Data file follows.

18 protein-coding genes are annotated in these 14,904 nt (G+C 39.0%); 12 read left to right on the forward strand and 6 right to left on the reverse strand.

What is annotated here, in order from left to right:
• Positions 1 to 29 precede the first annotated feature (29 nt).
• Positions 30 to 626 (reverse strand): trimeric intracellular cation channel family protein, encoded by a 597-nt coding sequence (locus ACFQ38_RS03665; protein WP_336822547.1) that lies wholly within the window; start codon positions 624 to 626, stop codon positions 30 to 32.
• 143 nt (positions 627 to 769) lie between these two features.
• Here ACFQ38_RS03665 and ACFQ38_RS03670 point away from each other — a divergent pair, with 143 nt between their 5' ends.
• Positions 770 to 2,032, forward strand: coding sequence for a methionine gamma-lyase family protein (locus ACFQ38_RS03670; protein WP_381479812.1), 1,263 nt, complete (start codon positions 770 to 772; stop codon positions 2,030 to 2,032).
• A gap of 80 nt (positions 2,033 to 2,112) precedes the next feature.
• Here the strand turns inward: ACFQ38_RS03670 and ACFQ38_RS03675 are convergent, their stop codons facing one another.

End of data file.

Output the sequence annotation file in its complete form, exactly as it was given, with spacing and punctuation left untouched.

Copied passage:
18 protein-coding genes are annotated in these 14,904 nt (G+C 39.0%); 12 read left to right on the forward strand and 6 right to left on the reverse strand.

What is annotated here, in order from left to right:
• Positions 1 to 29 precede the first annotated feature (29 nt).
• Positions 30 to 626 (reverse strand): trimeric intracellular cation channel family protein, encoded by a 597-nt coding sequence (locus ACFQ38_RS03665; protein WP_336822547.1) that lies wholly within the window; start codon positions 624 to 626, stop codon positions 30 to 32.
• 143 nt (positions 627 to 769) lie between these two features.
• Here ACFQ38_RS03665 and ACFQ38_RS03670 point away from each other — a divergent pair, with 143 nt between their 5' ends.
• Positions 770 to 2,032, forward strand: coding sequence for a methionine gamma-lyase family protein (locus ACFQ38_RS03670; protein WP_381479812.1), 1,263 nt, complete (start codon positions 770 to 772; stop codon positions 2,030 to 2,032).
• A gap of 80 nt (positions 2,033 to 2,112) precedes the next feature.
• Here the strand turns inward: ACFQ38_RS03670 and ACFQ38_RS03675 are convergent, their stop codons facing one another.